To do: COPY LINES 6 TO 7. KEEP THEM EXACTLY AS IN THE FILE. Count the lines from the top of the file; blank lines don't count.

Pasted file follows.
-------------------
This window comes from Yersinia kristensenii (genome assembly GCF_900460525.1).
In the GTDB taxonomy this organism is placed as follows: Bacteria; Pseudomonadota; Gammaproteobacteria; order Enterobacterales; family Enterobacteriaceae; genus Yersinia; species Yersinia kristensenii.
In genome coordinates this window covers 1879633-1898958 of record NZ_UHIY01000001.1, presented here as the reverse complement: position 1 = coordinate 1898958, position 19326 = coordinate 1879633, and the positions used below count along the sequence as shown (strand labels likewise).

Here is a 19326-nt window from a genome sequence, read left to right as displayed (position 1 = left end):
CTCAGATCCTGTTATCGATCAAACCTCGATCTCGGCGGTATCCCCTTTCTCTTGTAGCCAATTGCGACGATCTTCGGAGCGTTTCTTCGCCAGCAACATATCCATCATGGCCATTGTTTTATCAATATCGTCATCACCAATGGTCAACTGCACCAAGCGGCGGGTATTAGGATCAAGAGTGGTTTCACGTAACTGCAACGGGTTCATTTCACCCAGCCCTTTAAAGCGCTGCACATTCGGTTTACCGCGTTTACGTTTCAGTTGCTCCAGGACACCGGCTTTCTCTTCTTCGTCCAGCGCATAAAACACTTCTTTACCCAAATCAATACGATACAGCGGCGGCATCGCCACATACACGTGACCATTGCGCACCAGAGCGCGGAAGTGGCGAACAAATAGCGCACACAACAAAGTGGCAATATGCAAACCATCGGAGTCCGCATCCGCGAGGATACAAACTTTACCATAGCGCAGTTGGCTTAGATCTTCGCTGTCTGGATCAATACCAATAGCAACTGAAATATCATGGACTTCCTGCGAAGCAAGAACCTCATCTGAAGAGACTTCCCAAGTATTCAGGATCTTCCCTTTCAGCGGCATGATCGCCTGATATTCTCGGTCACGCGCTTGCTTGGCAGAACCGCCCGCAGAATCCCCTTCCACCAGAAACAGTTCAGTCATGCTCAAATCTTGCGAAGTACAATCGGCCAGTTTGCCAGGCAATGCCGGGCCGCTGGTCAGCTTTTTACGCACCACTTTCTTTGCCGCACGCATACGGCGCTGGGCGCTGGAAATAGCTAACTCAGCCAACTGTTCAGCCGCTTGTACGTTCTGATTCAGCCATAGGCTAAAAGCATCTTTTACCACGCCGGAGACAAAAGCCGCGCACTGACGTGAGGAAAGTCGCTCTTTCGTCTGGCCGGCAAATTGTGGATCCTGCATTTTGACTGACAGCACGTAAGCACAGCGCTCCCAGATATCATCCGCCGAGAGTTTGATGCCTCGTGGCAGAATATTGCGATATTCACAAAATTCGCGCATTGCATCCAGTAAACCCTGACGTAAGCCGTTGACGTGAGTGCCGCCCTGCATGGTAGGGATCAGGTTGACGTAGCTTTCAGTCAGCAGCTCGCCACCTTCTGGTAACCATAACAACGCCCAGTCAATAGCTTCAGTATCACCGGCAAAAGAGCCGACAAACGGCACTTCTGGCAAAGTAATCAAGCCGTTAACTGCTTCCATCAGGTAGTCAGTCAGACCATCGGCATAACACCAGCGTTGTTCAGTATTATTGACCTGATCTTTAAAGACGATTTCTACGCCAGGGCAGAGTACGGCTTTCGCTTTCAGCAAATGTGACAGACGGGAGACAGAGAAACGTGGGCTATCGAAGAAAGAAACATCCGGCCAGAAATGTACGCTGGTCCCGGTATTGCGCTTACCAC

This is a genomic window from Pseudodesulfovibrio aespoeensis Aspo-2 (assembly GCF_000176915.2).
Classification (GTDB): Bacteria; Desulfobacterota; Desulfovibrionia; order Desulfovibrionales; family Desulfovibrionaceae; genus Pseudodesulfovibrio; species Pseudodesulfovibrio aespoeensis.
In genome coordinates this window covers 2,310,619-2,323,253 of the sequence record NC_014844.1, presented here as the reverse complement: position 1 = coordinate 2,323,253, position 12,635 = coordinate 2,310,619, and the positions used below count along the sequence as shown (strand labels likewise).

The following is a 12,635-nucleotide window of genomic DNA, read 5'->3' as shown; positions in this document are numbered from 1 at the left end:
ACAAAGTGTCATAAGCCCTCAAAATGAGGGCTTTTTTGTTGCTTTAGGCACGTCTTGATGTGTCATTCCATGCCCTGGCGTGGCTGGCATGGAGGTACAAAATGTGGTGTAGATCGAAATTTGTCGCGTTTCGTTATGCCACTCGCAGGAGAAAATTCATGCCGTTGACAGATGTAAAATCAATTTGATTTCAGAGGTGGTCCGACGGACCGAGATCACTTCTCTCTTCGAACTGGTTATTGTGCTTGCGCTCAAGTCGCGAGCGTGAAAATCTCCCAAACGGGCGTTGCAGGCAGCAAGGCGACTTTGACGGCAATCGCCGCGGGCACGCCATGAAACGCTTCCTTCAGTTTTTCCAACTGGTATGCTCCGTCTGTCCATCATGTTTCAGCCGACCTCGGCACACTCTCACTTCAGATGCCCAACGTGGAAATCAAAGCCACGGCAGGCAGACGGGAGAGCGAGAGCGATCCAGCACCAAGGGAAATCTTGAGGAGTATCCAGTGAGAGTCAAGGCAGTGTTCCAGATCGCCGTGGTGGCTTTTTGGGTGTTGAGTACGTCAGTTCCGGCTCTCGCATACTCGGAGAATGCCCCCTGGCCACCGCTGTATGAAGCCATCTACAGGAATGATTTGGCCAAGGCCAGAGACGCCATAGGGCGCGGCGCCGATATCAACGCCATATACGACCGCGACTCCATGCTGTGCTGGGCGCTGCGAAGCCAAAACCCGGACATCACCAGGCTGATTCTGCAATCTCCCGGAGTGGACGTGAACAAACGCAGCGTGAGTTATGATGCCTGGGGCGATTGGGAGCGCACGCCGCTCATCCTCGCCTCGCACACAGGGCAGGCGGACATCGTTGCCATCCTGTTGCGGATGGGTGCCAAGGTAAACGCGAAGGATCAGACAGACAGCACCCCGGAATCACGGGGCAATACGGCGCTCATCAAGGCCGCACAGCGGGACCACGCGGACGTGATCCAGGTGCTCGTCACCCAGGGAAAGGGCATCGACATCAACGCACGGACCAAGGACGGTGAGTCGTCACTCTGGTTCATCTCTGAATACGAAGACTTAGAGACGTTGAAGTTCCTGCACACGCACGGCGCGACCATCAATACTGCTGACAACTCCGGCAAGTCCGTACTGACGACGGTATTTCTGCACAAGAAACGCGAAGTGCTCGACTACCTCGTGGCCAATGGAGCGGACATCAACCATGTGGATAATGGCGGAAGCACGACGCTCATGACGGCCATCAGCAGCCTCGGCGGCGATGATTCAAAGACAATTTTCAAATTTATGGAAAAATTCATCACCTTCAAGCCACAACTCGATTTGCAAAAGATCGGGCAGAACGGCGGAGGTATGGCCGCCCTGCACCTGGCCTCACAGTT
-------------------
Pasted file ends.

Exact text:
This is a genomic window from Pseudodesulfovibrio aespoeensis Aspo-2 (assembly GCF_000176915.2).
Classification (GTDB): Bacteria; Desulfobacterota; Desulfovibrionia; order Desulfovibrionales; family Desulfovibrionaceae; genus Pseudodesulfovibrio; species Pseudodesulfovibrio aespoeensis.